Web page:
Abraham Fleming: writer, cleric and preacher in Elizabethan and Jacobean London

Clare Painting-Stubbs

Research output: ThesisDoctoral Thesis

2104 Downloads (Pure)


Since his death in 1607, Abraham Fleming has never been completely forgotten about. This thesis covers all aspects of Fleming’s life. It begins with his time at Cambridge and the relationships he forged there. It studies his varied and sometimes groundbreaking contributions to the books associated with him (with a focus on his English texts and translations). It also covers his ordination into the Church of England and subsequent career as a chaplain to Charles Howard, earl of Nottingham. It also elucidates his previously unknown life as a curate in the parish of St Nicholas, Deptford and as a deacon and priest St Pancras, Soper Lane, and finally his sermons at Paul’s Cross in the grounds of St Paul’s Cathedral.
Fleming’s legacy of at least 52 printed books, which includes original godly protestant treatises, English translations of Latin and Greek classical works, and books commemorating unusual occasions, have ensured that his name lived on in bibliographic catalogues. Since the 1950s a few scholars have considered Fleming’s work on Holinshed’s Chronicles as significant contributions to the text. However, the subsequent articles that have been written about him have been narrow in scope and at times unreliable.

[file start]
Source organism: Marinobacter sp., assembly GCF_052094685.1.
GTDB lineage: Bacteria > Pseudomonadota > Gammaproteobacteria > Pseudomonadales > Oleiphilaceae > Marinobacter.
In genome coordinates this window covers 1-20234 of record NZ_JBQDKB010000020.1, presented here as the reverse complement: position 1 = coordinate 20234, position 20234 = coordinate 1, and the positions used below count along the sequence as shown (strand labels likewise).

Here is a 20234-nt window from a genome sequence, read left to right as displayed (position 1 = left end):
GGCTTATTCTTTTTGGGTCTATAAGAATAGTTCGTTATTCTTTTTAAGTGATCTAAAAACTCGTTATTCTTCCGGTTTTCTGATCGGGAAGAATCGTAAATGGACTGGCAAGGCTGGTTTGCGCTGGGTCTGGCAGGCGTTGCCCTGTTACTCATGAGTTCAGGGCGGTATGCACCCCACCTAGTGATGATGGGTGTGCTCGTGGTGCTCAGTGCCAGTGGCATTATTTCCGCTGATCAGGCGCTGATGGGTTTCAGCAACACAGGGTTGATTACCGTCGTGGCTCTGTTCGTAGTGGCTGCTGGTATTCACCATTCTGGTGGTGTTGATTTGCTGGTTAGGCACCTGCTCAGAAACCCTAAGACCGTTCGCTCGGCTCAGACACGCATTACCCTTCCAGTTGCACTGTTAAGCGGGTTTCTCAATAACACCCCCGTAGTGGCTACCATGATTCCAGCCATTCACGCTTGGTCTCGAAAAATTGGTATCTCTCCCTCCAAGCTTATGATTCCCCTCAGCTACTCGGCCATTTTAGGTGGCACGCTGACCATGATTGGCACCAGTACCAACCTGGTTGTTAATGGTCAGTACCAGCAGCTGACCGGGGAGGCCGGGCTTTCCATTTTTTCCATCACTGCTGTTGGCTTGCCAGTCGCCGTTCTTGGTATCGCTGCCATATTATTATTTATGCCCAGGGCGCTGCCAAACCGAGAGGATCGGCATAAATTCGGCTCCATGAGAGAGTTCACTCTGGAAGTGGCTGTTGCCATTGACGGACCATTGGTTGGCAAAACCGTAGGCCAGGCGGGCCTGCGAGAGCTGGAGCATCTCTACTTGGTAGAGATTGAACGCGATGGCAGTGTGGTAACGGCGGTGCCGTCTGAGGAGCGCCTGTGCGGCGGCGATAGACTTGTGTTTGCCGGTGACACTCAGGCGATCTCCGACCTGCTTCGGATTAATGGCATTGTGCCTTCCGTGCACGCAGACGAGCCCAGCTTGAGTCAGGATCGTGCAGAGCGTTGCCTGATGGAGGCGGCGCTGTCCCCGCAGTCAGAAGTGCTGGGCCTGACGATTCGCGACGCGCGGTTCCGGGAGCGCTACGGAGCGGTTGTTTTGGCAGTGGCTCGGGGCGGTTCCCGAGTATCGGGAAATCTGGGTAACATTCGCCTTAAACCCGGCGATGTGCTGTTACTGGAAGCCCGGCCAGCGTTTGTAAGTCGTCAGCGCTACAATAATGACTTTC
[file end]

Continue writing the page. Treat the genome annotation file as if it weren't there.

Recent studies of Fleming have considered him only as a minor writer, yet this thesis demonstrates that he was a literary figure of considerable significance. Fleming made an important contribution to the emerging public sphere, as foregrounded by Jurgen Habermas, that was lauded by his contemporaries but he has largely slipped from view. Before this doctoral research little was known about Fleming’s career as a preacher in the Church of England, a career in which he proved just as diligent as when he was a “learned corrector” of books. The aim of this thesis has been to throw fresh light on the multi-faceted career of Abraham Fleming and establish him as a leading figure in late-Sixteenth century political and print culture.
Original languageEnglish
Awarding Institution
  • Royal Holloway, University of London
  • Croft, Pauline, Supervisor, External person
Award date1 Feb 2012
Publication statusUnpublished - 2011


  • Abraham Fleming

Cite this